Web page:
When I came to you, brothers, I did not come with eloquence or superior wisdom as I proclaimed to you the testimony about God. For I resolved to know nothing while I was with you except Jesus Christ and him crucified. I came to you in weakness and fear, and with much trembling. My message and my preaching were not with wise and persuasive words, but with a demonstration of the Spirit’s power, so that your faith might not rest on men’s wisdom, but on God’s power. 1 Corinthians 2:1-5 (emphasis added)
Weak, fearful, trembling. This is not how I picture Paul. In my mind Paul is a confident, eloquent preacher. If he were alive today he’d be the lead pastor of a multi-campus mega church.
Paul showed up alone in Corinth — Silas and Timothy were still in Athens — and he stayed with Aquila and his wife, Priscilla. From them he learned tentmaking, a means of supporting himself outside of the ministry.
Each Sabbath Paul would preach to the Jews in the synagogue about Jesus, however the Jews became abusive towards Paul. Rejected, abused and a failure, Paul vowed to only go to the Gentiles from that point forward.
It couldn’t have been easy for him. Having already been turned upon by his own people, he now presented himself to strangers. No wonder he said he didn’t come with eloquence and superior wisdom. If I was him I would definitely have felt downtrodden.
Then one night Paul had a vision from God:
Do not be afraid; keep on speaking, do not be silent. For I am with you, and no one is going to attack and harm you, because I have many people in this city. Acts 18:9-10 (emphasis mine)
That’s when Paul’s strategy changed.
He chose to base his message on a demonstration of God’s power instead of on his own ability to present wise and persuasive words. All of the responsibility for the Corinthians’ faith was then on God’s shoulders, not Paul’s.
We all have things that we’re afraid of. Things that cause our heart to pound and a rushing sound in our ears as all the blood rushes to our head. My list includes mice, spiders, burglars, and meeting new people.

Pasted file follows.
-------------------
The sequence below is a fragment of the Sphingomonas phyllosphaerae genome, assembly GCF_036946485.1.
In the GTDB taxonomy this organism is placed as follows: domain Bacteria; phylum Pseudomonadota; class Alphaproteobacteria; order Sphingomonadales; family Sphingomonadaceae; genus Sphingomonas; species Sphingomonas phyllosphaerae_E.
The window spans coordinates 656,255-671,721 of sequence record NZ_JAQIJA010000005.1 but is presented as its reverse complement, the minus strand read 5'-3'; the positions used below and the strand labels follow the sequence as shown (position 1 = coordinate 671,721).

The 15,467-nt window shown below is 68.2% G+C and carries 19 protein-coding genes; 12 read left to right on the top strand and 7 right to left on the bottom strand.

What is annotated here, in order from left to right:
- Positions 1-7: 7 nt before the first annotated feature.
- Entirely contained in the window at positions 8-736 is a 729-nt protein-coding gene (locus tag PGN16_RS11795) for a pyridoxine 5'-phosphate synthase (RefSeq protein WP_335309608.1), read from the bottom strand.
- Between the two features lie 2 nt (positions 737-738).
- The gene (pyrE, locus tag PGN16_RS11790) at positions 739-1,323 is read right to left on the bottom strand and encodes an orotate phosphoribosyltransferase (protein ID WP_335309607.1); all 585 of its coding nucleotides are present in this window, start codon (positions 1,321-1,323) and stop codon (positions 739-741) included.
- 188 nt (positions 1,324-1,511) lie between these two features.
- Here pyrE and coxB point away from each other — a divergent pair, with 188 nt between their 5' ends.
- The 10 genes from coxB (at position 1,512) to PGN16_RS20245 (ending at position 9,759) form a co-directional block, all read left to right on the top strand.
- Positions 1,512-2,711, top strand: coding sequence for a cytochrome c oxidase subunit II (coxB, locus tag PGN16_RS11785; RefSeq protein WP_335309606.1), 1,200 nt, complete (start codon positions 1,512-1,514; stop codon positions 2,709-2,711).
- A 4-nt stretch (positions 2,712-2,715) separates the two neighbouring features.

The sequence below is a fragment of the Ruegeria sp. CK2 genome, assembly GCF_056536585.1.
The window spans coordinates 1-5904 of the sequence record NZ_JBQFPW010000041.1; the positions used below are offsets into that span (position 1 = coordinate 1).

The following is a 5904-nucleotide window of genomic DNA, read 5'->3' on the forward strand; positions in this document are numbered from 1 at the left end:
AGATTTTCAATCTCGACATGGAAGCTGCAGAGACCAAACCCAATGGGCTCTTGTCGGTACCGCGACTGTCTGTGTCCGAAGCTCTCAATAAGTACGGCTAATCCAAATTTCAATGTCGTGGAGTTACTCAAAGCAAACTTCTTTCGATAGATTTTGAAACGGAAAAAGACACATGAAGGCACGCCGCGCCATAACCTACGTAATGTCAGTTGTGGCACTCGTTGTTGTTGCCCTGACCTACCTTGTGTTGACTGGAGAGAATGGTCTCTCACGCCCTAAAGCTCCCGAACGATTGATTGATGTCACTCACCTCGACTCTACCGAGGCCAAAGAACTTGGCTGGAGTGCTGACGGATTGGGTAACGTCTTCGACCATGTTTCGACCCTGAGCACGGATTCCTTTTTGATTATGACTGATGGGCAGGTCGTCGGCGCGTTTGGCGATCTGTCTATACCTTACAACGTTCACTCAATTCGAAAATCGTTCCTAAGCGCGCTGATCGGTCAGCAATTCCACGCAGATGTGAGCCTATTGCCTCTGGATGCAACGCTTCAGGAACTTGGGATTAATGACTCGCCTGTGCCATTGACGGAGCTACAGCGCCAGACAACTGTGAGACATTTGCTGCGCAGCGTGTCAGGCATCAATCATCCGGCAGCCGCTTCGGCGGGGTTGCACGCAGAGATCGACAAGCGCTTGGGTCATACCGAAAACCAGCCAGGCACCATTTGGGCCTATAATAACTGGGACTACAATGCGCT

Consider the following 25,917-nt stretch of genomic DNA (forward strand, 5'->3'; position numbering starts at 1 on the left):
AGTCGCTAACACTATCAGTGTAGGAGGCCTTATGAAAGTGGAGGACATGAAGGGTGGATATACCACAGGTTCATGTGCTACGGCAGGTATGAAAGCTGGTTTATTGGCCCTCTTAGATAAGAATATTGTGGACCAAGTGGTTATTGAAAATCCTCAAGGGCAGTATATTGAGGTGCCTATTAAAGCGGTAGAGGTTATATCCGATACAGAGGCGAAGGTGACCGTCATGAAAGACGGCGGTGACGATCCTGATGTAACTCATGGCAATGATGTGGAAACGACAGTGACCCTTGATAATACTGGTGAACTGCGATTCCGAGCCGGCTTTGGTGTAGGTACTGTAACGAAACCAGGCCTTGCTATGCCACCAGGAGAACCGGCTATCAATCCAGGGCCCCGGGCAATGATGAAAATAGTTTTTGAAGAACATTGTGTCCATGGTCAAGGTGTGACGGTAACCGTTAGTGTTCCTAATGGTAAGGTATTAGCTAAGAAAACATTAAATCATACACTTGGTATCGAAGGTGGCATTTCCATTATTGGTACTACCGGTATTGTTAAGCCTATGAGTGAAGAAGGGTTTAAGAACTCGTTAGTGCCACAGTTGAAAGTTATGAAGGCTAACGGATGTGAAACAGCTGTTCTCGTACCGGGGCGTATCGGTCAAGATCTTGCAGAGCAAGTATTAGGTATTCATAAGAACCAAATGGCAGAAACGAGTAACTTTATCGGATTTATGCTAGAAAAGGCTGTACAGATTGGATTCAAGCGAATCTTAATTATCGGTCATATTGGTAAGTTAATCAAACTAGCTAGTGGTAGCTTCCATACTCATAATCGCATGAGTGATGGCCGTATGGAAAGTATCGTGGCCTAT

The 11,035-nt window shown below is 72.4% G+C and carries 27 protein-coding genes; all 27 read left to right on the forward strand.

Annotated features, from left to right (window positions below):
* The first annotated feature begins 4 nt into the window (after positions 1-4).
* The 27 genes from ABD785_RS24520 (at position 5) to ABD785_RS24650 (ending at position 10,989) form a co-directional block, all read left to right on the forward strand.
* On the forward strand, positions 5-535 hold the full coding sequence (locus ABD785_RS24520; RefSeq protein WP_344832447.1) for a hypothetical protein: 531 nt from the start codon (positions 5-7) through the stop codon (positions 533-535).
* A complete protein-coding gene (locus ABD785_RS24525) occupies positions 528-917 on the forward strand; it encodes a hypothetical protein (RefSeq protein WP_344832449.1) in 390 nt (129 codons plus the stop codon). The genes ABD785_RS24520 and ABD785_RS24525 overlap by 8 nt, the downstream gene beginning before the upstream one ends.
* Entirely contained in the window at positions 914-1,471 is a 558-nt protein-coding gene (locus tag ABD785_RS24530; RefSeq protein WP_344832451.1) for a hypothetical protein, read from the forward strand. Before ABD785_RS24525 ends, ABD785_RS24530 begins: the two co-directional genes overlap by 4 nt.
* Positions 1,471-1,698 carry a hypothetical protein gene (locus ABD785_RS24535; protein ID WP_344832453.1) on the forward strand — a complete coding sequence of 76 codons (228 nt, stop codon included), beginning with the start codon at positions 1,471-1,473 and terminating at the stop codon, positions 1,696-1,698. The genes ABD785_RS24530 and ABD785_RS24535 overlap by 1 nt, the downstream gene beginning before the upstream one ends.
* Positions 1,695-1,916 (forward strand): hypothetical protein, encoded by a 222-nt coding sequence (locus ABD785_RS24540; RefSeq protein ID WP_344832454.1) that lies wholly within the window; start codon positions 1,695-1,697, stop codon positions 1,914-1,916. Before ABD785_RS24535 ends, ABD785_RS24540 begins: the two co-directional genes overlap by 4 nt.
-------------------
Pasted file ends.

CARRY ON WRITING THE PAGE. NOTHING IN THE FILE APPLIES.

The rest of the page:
Fear is normal; in scripture we’re told to fear the Lord. It’s when we allow those fears to hold us back that the problem occurs. Paul did not allow his fear of speaking to hinder him. Instead he stepped out and trusted God would step in where he was lacking.
This weekend I experienced that gut-wrenching, paralyzing fear. The kind that makes you feel like your legs are going to shake out from under you.
I was invited to my first “tweetup.” For those of you who are Twitter illiterate (or twilliterate), a tweetup is a gathering of people who use Twitter. It was an opportunity for me to get to know in real life people I have been communicating with for months online.
As silly as it sounds, suddenly I was transported back to high school and all my fears and insecurities resurfaced. As the day progressed and the time to leave drew near I found myself growing more withdrawn; self-doubting thoughts racing through my mind.
“What if they don’t like me?”
“What if no one talks to me?”
“What should I wear?”
It turned out that I had nothing to worry about. Just as they had shown themselves to be online, everyone was friendly and welcoming. I had drug Josh along as my ice-breaker, because I don’t know anyone who doesn’t like him. At the end of the night we both agreed that it was one of the strangest experiences we’ve had, but was also a fantastic evening.
I could have given in to my fears and backed out of the event. All week I had excuses piling up in my head, willing me to cancel. Instead I faced my fear head-on and gave it to God. I value these relationships that I’m cultivating online.
As weird as it might be, these are some of the people I connect with everyday. I read their blogs, I respond to their tweets, I admire them. Who knows what future good God could have planned out of our interactions?
When we have fears God asks us to hand them over to Him; to trust that He has the situation in hand.
Therefore humble yourselves under the mighty hand of God, that He may exalt you at the proper time, casting all your anxiety on Him, because He cares for you. 1 Peter 5:6-7
This weekend my anxiety was small compared to some of those things that people are fearful about: jobs, finances, relationships, children, health issues and direction for the future. Regardless of the size, God truly can handle anything we throw at Him. Instead of giving in to our worry, we can choose to be like Paul and trust in the power of the Spirit to carry us through.
In a desire to build more community here, what do you need prayer for? I would love to pray for you or someone you care for. Just leave your prayer request in the comments to let me know and please pray for the person who commented before you.
The effective prayer of a righteous man can accomplish much. James 5:16